(EMC) Cyber Security – Top Priority in 2011

Cyber security has emerged as the most discussed topic in the technology market over the last few months. As corporations, government agencies, banks and video game companies have been plagued by cyber attacks, online security has become a major concern for all.

However, the last few months have been particularly embarrassing for cyber security providers such as EMC Corp. (EMC), after some high-profile hacking was reported at Sony Corp. (SNE), EMC’s own RSA division, defense contractor Lockheed Martin Corp. (LMT), banker Citigroup Inc. (C), search company Google Inc. (GOOG), video game companies Electronic Arts (ERTS) and Sega Sammy Holdings Inc.

Moreover, government agencies like the IMF and CIA were also targeted. The Oak Ridge National Laboratory, which works closely with the U.S. Energy Department, also fell prey to cyber attack. In February 2011, France’s finance ministry suffered a cyber attack, aimed at stealing files on the G-20 summit in Paris.

Earlier in June, Citigroup reported that around 360,083 North America Citi-branded credit cards were hacked. According to a report in The Wall Street Journal, around 3,400 customers of Citigroup whose credit card information was hacked incurred losses totaling approximately $2.7 million.

According to Symantec Corp.’s (SYMC) State of Spam & Phishing monthly report, total phishing attacks increased by 6.7% from June 2010 to May 2011. The number of non-English phishing sites increased 18% month over month.

Amid the growing number of cyber attacks, corporations and companies are looking for stricter and more stringent cyber security measures to plug the loopholes in the system.

Government Initiatives

This has prompted the U.S. government to issue an updated list of the 25 most dangerous software errors and guidelines to help programmers identify and avoid them. The system aims at sealing the common security holes, such as SQL injection, which the hacker group LulzSec used to break into Sony and into InfraGard, an outreach center used by the Federal Bureau of Investigation (FBI) to liaise with private businesses.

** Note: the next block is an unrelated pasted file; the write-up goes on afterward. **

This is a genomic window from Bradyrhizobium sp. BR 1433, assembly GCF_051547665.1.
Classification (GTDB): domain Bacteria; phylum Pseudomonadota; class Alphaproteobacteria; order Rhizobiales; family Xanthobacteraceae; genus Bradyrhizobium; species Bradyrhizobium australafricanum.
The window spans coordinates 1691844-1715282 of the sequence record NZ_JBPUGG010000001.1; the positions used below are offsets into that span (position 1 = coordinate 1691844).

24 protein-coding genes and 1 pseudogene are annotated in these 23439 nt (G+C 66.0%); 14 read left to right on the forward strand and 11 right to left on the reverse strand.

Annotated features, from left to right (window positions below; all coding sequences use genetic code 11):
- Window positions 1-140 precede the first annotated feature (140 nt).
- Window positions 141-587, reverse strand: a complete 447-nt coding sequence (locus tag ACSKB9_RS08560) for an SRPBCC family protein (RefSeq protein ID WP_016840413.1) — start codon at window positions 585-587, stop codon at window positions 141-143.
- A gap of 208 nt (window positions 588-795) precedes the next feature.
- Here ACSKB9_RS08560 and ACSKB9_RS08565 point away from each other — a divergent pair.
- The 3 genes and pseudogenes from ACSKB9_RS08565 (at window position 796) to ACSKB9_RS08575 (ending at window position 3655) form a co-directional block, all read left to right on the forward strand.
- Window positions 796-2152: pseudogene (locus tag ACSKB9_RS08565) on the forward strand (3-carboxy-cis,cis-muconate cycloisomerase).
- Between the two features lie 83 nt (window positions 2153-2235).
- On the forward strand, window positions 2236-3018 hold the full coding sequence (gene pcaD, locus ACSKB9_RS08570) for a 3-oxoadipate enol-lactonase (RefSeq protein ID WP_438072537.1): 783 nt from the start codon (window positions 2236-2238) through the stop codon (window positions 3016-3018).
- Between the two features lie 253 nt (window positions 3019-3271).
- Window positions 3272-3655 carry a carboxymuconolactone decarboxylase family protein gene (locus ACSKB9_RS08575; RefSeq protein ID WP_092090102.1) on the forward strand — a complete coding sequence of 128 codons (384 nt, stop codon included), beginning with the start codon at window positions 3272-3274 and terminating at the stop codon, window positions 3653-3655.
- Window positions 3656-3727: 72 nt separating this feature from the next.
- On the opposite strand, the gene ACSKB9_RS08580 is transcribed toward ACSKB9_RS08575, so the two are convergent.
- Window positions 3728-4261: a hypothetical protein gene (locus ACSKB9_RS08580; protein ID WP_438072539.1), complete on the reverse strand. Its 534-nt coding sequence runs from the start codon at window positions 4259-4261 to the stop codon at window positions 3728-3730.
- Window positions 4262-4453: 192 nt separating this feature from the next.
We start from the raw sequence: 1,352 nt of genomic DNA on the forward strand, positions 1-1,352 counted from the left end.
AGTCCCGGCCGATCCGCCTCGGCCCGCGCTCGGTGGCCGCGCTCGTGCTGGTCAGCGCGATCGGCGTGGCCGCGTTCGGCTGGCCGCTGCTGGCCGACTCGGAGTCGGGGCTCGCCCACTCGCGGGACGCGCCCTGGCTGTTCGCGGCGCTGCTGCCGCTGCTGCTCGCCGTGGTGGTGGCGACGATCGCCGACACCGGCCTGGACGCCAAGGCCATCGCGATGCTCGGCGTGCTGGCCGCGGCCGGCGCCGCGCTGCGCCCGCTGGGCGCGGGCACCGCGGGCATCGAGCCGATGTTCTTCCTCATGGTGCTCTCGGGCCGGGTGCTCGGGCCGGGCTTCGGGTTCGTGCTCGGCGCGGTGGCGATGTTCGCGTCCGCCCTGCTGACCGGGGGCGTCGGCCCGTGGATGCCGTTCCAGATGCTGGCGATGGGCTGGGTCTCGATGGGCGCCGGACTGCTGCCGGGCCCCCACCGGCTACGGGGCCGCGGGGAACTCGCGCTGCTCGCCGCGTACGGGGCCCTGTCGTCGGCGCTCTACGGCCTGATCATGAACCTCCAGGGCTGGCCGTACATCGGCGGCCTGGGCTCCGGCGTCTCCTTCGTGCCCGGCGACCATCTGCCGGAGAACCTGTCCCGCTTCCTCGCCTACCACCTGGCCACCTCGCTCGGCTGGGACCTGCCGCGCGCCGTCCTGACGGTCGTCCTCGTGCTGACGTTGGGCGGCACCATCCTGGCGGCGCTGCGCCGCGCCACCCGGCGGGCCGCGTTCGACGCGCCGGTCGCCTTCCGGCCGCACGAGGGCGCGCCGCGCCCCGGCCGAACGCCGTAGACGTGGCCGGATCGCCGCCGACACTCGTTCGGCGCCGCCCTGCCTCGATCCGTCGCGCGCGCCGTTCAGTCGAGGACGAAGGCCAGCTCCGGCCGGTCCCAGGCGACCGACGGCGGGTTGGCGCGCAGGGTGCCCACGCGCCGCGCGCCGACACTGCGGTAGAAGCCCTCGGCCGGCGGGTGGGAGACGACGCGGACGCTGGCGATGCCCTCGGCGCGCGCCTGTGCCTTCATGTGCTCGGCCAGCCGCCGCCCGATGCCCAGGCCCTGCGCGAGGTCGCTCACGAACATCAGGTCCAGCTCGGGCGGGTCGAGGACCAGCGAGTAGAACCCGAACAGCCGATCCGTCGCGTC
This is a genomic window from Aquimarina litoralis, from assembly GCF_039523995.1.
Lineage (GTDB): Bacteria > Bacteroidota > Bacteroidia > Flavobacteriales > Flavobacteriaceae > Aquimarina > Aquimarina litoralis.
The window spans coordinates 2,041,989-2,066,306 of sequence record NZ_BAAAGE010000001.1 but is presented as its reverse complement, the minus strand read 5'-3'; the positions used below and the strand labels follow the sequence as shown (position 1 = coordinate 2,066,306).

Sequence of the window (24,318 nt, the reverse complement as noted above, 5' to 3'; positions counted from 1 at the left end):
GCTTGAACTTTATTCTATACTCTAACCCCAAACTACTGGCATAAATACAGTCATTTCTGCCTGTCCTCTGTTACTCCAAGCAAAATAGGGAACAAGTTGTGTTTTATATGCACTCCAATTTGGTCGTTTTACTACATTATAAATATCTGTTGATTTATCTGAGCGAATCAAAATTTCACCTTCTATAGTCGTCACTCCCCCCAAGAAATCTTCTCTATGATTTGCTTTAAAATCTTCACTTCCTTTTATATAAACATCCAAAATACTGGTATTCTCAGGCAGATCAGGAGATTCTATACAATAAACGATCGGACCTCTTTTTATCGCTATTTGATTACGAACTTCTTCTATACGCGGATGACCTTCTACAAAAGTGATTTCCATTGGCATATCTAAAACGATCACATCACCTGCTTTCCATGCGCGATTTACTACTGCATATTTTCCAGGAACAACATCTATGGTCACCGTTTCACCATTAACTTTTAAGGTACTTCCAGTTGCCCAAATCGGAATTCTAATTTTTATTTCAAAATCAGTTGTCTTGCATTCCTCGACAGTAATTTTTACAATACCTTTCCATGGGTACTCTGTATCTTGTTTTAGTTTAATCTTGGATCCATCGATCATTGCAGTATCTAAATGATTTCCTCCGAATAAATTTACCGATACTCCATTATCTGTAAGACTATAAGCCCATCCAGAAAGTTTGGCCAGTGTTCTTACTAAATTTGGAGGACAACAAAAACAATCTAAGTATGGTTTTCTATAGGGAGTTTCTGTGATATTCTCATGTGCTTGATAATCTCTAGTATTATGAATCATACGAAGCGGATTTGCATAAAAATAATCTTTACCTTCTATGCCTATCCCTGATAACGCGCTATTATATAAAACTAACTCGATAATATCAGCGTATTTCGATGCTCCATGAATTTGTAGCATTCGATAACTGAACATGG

The Department of Homeland Security and MITRE, a government-backed research organization, has been issuing a list of software vulnerabilities once a year since 2009. The latest update involves a standardized scoring system, which a customer can refer to at the time of purchasing a particular software. A high score indicates that the software is safe, whereas a low score reflects security problems.

MITRE has been trying to assign a common name for software errors instead of different names as given by different software analyzers. The organization is also urging software analyzers to use a common language called common weakness enumeration to analyze the bugs.

The streamlining of the process is extremely important for standardizing the codes and the organization achieved some success when Fortify, a division of Hewlett-Packard Co. (HPQ) and privately held Cenzic announced that they would deploy MITRE’s language and scoring system.

We believe the Government initiative will be helpful in thwarting further hacking attacks. The string of attacks on major corporations and government agencies has exposed the vulnerability of the present security systems.

Although software developers, enterprises and the federal government may have heaved a sigh of relief after the retirement of hacker group LulzSec, we believe strict vigilance from all sectors is the need of the hour.

More Initiatives

Countries and corporations are tightening Internet security to tackle cyber crime, developing strategies to upgrade government computer systems and expand cooperation with other countries. Efforts to improve coordination within the private sector are also increasing.

According to the latest survey by research firm IDC, 31.0% of executives considered spending on security initiatives as the top priority for 2011.

To effectively tackle attacks targeting decision makers such as CEOs and executives, Intel Corp. (INTC) is deploying software to analyze employees’ log-in patterns. Under the system, if a user logs in at New York an hour after logging in from a California web address, the system may limit or deny access.

California-based FireEye unveiled a system designed to stop spear-phishing. Another vendor, CertiVox, has started selling a product that encrypts Web e-mails and online posts on Facebook or blogs, so only the recipients can read them.


With increasing spending from government and large enterprises, we believe companies such as EMC, Symantec and McAfee (acquired by Intel) would be encouraged to develop new and innovative products. EMC recently announced its intention of spending $3.0 billion on acquisitions, with security the other priority besides storage. We believe this policy will boost EMC’s dominant position (70.0%) in the cyber security market over the long term.

While mere listing and coding of security loopholes may not be the answer to the hacking problem, it will serve as a first step to solving the extremely complex problem. However, training and education on security matters are equally important we feel, since users often unknowingly and innocently help hackers through their actions.

We are Neutral on EMC, Symantec and Intel over the long term (6-12 months). Currently, all the companies have a Zacks #3 Rank, which implies a Hold rating on a short-term basis.

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